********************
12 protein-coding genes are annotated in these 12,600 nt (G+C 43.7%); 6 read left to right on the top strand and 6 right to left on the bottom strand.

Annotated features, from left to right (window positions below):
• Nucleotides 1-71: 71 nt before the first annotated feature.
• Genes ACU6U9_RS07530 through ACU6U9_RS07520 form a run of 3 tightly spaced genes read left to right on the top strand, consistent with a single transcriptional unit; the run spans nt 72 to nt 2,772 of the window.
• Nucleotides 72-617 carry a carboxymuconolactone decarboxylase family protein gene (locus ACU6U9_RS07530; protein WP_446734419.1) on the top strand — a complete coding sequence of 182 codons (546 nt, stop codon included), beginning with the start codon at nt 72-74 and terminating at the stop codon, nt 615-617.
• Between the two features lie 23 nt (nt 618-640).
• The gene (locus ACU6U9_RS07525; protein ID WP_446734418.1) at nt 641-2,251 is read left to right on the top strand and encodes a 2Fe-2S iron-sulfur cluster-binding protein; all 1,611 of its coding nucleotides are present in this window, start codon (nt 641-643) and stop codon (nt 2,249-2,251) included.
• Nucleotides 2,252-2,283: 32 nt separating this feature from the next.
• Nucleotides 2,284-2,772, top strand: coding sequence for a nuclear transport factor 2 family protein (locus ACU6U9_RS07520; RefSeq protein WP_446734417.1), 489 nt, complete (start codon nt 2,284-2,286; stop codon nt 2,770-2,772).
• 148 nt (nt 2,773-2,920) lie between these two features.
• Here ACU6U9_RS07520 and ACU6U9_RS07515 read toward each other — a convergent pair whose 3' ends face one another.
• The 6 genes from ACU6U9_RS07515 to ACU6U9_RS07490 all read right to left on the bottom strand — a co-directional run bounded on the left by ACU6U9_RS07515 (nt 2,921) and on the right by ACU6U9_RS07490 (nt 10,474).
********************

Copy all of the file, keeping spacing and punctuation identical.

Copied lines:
12 protein-coding genes are annotated in these 12,600 nt (G+C 43.7%); 6 read left to right on the top strand and 6 right to left on the bottom strand.

Annotated features, from left to right (window positions below):
• Nucleotides 1-71: 71 nt before the first annotated feature.
• Genes ACU6U9_RS07530 through ACU6U9_RS07520 form a run of 3 tightly spaced genes read left to right on the top strand, consistent with a single transcriptional unit; the run spans nt 72 to nt 2,772 of the window.
• Nucleotides 72-617 carry a carboxymuconolactone decarboxylase family protein gene (locus ACU6U9_RS07530; protein WP_446734419.1) on the top strand — a complete coding sequence of 182 codons (546 nt, stop codon included), beginning with the start codon at nt 72-74 and terminating at the stop codon, nt 615-617.
• Between the two features lie 23 nt (nt 618-640).
• The gene (locus ACU6U9_RS07525; protein ID WP_446734418.1) at nt 641-2,251 is read left to right on the top strand and encodes a 2Fe-2S iron-sulfur cluster-binding protein; all 1,611 of its coding nucleotides are present in this window, start codon (nt 641-643) and stop codon (nt 2,249-2,251) included.
• Nucleotides 2,252-2,283: 32 nt separating this feature from the next.
• Nucleotides 2,284-2,772, top strand: coding sequence for a nuclear transport factor 2 family protein (locus ACU6U9_RS07520; RefSeq protein WP_446734417.1), 489 nt, complete (start codon nt 2,284-2,286; stop codon nt 2,770-2,772).
• 148 nt (nt 2,773-2,920) lie between these two features.
• Here ACU6U9_RS07520 and ACU6U9_RS07515 read toward each other — a convergent pair whose 3' ends face one another.
• The 6 genes from ACU6U9_RS07515 to ACU6U9_RS07490 all read right to left on the bottom strand — a co-directional run bounded on the left by ACU6U9_RS07515 (nt 2,921) and on the right by ACU6U9_RS07490 (nt 10,474).